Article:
What to do with the sick kid:

Give him plenty of fluids.

The biggest danger of the stomach flu is that your child might become dehydrated. Make sure he’s drinking plenty of fluids. (Have him take a sip every 20 minutes or so to make sure it will stay down). Water is good, but you also need to replace salt, sugar, and other minerals that are lost from vomiting and diarrhea. 

Did you know you can make your own Pedialyte-style electrolyte replacement drink? Save yourself from expensive late-night trips to the drugstore and artificial colors and flavors. Our favorite kid-approved recipe is this one designed by Katie at Kitchen Stewardship. We use liquid stevia as the sweetener and sub 1/2 cup of orange juice + 2 tablespoons of lemon juice for the lemon-lime mixture in the recipe.

Introduce food slowly.

If your child is keeping down liquids ok, you can begin to introduce bland foods into the diet. Try giving a little bit of food every 20 minutes or so to see if it stays down. What food qualifies as bland? I think we’ve all heard of the BRAT diet (bananas, rice, applesauce, and toast). This diet won’t irritate the stomach, but it’s pretty lacking in nutrients, so it should be discontinued as soon as the child is feeling better. Move on to lean meat and cooked vegetables next, avoiding anything fried, fatty, spicy, or acidic.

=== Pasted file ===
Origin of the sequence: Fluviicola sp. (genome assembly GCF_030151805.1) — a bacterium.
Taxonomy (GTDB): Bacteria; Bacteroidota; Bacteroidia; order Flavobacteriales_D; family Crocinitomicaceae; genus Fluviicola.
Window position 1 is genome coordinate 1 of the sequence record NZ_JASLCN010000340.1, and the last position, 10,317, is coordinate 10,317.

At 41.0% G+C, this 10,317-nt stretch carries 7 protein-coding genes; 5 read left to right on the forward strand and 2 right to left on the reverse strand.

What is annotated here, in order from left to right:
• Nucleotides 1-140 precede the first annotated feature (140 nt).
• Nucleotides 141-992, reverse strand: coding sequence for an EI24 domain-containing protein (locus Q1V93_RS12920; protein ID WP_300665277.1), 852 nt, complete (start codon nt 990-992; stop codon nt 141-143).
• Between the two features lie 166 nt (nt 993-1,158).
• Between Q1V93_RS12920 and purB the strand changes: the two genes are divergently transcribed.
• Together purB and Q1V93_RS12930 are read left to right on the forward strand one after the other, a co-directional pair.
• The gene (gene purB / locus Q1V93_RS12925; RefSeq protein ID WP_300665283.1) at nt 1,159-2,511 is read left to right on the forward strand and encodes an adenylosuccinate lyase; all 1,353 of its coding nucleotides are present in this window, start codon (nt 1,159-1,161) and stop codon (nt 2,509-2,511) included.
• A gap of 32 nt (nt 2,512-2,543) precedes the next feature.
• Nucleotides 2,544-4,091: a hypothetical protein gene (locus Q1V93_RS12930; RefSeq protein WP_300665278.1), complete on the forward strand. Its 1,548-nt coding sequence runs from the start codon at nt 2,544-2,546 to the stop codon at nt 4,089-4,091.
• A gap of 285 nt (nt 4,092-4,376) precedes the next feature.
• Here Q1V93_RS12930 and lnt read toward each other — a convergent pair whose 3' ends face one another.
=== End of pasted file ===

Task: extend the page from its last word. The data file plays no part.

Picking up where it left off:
Avoid the meds.

If your child has a fever, it’s ok to give him some acetaminophen to bring it down according to WebMD. Otherwise, avoid medicines. From WebMD, “Ibuprofen can upset your child’s stomach even more, and acetaminophen can cause liver problems. Antibiotics don’t help against viruses (although they do against bacteria). And anti-diarrhea or anti-vomiting medicines can make the infection last longer.”

Keep him home!

Please keep your child home for 24-48 hours after his symptoms subside. He is still contagious, and the rest of us do not want his stomach flu.

What to do to clean everything up:

Clothing and sheets: